Global experts – including midwives, obstetricians, academics and lawyers, back up their experiences, questioning how and why our broken system fails women, their partners and the caregivers working within it.
Whilst two inspiring indigenous midwives – founders of the Birthing on Country initiative, share their thoughts on the importance of bringing culturally sensitive care to pregnant and birthing indigenous women.
Throughout these interviews a theme emerges, an idea astonishing in its simplicity backed up by global evidence – One Woman, One Midwife.
If all women could choose to work in partnership with one midwife who provided them with continuity of care throughout their entire pregnancy, birth and postnatal period, more women could emerge from their births physically well and emotionally safe, inspired and empowered to connect with their child and tackle the challenges of motherhood.
Birth Time: the documentary explores the trauma that is inflicted on women as they go through an experience which should be amongst the most joyous of their lives, and through the insights of experts, evidence AND women’s stories, looks at how we can do so much better for women, their babies and their families.
We emerge with a picture of hope and love, showing the real possibility that women in the developed world CAN emerge from their births feeling physically well, and emotionally safe.
Written, produced and directed by first-time filmmakers, Zoe Naylor, Jo Hunter and Jerusha Sutton, Birth Time: the documentary is already a winner on the international film festival circuit, taking home a slew of awards including Best Documentary Feature, Best Directors and Best Women’s Issue Film, alongside numerous other nominations and special mentions.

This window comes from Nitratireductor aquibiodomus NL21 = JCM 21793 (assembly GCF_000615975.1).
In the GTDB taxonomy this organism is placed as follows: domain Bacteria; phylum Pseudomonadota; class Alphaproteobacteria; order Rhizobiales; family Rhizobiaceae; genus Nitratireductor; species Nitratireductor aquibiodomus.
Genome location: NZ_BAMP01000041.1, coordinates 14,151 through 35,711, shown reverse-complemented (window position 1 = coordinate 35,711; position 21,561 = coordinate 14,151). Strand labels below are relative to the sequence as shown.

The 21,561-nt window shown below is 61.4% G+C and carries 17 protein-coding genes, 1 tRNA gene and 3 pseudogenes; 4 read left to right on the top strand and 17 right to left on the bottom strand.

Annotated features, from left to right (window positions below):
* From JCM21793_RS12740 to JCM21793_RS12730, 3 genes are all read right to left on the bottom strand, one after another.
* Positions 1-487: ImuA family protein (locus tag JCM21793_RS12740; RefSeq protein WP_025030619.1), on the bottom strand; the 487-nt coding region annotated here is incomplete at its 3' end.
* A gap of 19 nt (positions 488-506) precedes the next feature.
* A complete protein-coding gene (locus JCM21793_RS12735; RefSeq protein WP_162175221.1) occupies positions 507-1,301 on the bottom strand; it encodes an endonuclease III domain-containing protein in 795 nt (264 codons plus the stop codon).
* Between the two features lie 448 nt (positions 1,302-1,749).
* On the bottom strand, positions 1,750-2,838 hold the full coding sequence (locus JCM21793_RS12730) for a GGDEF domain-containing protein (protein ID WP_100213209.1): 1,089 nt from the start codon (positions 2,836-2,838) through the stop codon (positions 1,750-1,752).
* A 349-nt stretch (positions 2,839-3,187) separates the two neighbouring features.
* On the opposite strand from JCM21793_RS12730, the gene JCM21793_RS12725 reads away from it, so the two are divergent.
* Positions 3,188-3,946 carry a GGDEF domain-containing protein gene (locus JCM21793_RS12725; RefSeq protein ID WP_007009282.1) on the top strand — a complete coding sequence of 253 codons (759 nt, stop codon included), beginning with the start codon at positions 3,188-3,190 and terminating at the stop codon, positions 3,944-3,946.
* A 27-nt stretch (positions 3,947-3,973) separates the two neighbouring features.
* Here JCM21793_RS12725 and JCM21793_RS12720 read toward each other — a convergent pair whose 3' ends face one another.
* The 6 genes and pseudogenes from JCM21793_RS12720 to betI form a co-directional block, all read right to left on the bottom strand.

But it doesn’t stop there!
Zoe, Jo and Jerusha say, “Birth Time: the documentary is not just a film, it’s an evocative initial catalyst for mobilising the masses, as part of a greater education hub and resource Birth Time: the movement. Through the Birth Time platform, we hope to educate, inspire and motivate young women, pregnant women and people, mothers, partners grandparents, family, birth workers, midwives, doctors, policy makers, politicians, organisations and corporations to be the voice for change. When we improve women’s experiences around birth, we change the world!”
Zoe, Jo and Jerusha are joined in their mission by former Olympian, youth leader, motivational speaker and mother of two, Selina Scoble, to take their message to the world.
Birth Time: the documentary will premiere around the country from February 11 to March 9, 2021, with special screenings followed by panel discussions with the Birth Time team.
11 February, 7pm, Ritz Cinemas Randwick SYDNEY
12 February,8pm, Palace Cinemas CANBERRA
15 February, 7pm, Ritz Cinemas Randwick SYDNEY
16 February, 8pm, Village Cinemas GEELONG
17 February, 7pm, Hoyts Cinemas MELBOURNE CENTRAL
18 February, 8pm, Capri Theatre ADELAIDE
22 February, 6.30pm, Luna Palace Windsor PERTH
28 February, 6.30pm, Majestic Cinemas Nambour SUNSHINE COAST
1 March, 8pm, New Farm Cinemas BRISBANE
2 March, 7pm, New Farm Cinemas BRISBANE
3 March, 2pm, Palace Cinemas BYRON BAY
3 March, 8pm, Palace Cinemas BYRON BAY
4 March, 8pm, Event Cinemas Kotara NEWCASTLE
9 March, 7pm, Mount Vic Flicks BLUE MOUNTAINS
+ check online for updates
From March 10, general admission screenings are scheduled around the country. The team then also invites people to host their own ‘on demand’ screenings.
More information, birthtime.world/.